History Professor Stephen Bensch began the spring Faculty Lecture Series with his talk this Wednesday. Bensch, a specialist in Medieval Europe and the Near East and the coordinator of the College’s Medieval Studies program, delivered a detailed lecture entitled “Turning Away from the Crusades: Christians and Muslims in the Medieval Maghrib.”
Contrary to popular belief, argues Bensch, the Crusades do not stand out as a period of significant cultural exchange between Europeans and Middle Easterners, particularly when viewed in the context of centuries of contact. “The West was rising,” he said, “but it was a Muslim and a Christian West in tandem.” He focused on the role of the Maghrib–western North Africa–in the cultural exchanges of the 11th- and 12th-century Mediterranean world. This unconventional but sensible point of focus gave the audience a fresh perspective; as Bensch noted during the question-and-answer session, “North Africa has been very undervalued – when you think of this period, it’s not the first thing that comes to mind.”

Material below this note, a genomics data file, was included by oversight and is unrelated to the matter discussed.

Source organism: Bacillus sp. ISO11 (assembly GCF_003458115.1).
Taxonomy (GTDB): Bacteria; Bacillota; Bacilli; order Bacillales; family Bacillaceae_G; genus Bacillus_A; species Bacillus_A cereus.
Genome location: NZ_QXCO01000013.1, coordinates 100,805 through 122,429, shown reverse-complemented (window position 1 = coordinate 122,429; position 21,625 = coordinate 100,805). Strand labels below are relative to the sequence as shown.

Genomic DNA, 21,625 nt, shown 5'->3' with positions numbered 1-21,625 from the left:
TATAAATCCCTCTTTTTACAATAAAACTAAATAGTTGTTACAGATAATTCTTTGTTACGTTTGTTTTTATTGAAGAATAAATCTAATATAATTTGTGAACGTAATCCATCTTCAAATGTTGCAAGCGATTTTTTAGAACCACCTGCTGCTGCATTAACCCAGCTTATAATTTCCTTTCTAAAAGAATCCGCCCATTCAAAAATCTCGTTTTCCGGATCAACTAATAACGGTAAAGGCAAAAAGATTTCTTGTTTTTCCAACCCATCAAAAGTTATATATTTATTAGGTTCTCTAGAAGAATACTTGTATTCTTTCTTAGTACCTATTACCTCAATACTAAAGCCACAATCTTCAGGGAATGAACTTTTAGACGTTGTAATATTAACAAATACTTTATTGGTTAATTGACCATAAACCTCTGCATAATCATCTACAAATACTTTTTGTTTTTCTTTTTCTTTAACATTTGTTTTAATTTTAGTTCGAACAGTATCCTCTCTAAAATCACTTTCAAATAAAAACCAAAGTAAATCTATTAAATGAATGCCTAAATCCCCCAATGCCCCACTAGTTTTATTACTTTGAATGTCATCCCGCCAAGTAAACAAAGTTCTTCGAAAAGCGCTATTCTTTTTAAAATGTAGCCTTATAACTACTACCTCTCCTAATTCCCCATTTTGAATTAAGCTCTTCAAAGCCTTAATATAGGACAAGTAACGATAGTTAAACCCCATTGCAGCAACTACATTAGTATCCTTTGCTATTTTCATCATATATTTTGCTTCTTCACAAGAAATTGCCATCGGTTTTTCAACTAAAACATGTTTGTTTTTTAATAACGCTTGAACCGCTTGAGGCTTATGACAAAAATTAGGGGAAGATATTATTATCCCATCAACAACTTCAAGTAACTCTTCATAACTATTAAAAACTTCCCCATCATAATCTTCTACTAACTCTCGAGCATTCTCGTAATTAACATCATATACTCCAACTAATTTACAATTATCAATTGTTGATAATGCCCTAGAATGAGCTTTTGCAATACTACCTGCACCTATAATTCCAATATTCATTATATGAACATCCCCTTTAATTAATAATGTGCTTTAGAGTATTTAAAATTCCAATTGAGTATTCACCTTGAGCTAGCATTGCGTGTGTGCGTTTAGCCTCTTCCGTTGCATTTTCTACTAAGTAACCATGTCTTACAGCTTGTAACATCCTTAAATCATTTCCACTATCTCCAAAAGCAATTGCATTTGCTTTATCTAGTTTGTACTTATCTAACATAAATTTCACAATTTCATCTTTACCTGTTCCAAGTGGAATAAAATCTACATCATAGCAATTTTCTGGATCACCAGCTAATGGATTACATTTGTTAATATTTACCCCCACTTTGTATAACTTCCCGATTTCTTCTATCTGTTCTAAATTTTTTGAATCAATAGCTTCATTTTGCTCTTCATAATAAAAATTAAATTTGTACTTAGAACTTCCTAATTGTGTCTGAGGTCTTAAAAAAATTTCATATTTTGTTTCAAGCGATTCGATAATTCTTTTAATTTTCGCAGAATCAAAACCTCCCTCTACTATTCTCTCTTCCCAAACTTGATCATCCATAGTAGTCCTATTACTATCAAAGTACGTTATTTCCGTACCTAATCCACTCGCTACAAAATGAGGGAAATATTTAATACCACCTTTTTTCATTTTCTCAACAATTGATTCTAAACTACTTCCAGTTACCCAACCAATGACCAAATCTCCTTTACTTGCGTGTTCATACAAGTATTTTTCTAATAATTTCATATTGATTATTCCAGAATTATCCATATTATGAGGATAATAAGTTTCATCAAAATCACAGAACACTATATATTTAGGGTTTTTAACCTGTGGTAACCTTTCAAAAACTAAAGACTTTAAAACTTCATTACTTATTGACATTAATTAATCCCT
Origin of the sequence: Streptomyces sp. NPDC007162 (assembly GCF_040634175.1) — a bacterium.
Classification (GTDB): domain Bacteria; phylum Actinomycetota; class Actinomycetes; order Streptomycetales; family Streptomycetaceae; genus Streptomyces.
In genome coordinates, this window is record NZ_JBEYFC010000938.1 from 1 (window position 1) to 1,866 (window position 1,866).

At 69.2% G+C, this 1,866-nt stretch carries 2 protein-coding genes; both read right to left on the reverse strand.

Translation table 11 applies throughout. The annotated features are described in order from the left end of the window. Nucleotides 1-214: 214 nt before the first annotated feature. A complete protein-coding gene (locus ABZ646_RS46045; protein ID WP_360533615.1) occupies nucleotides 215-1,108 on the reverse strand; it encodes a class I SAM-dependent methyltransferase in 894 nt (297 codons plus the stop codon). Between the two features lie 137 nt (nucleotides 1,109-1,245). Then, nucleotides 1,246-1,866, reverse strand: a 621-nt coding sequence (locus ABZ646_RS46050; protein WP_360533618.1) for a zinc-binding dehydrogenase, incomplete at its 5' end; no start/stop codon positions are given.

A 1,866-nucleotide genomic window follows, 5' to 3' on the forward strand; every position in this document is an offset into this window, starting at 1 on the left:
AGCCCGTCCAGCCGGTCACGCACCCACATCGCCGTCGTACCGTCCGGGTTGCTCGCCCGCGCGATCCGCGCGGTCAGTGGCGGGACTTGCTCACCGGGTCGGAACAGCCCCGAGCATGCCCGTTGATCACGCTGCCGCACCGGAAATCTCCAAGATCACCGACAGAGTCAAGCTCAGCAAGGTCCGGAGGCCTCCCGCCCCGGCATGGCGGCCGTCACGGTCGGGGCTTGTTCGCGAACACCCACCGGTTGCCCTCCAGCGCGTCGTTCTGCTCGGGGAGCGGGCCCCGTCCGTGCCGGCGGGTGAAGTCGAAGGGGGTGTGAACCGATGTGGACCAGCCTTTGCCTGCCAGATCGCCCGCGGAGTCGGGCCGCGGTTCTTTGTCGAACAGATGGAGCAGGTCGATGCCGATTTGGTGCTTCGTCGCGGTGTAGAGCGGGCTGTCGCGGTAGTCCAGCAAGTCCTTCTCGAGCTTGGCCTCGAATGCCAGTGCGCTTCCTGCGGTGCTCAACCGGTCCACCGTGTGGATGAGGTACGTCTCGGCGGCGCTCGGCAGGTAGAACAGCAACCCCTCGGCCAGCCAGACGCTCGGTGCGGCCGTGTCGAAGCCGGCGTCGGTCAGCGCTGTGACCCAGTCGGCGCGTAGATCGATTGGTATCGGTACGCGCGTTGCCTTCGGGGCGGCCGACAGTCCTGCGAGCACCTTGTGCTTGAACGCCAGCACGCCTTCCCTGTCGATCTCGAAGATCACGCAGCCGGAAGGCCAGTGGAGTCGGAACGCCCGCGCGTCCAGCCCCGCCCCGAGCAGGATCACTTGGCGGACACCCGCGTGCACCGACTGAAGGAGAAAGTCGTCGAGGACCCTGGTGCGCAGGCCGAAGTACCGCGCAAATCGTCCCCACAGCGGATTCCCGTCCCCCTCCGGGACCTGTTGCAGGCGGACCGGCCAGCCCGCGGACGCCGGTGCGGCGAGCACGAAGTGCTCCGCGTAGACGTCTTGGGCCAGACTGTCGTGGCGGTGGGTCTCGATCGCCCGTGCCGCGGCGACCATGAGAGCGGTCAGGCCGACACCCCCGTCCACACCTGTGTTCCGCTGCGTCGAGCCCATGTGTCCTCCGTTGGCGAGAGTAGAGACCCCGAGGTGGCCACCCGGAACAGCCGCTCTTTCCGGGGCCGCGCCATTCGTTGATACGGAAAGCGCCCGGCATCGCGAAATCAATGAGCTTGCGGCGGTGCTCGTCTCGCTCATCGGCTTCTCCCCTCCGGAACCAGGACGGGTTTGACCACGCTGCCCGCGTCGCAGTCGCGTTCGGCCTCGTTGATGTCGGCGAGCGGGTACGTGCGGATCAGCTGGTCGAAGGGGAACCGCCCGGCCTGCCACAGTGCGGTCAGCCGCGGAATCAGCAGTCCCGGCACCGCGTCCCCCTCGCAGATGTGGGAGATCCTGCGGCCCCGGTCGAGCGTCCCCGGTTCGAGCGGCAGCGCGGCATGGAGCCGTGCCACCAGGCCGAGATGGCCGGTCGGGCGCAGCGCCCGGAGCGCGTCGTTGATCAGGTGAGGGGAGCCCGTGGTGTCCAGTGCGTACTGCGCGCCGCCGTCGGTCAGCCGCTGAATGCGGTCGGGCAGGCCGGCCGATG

The Faculty Lecture Series will continue on Wednesday, February 20th with a lecture by History Professor Pieter Judson. These lectures are free and open to the public.
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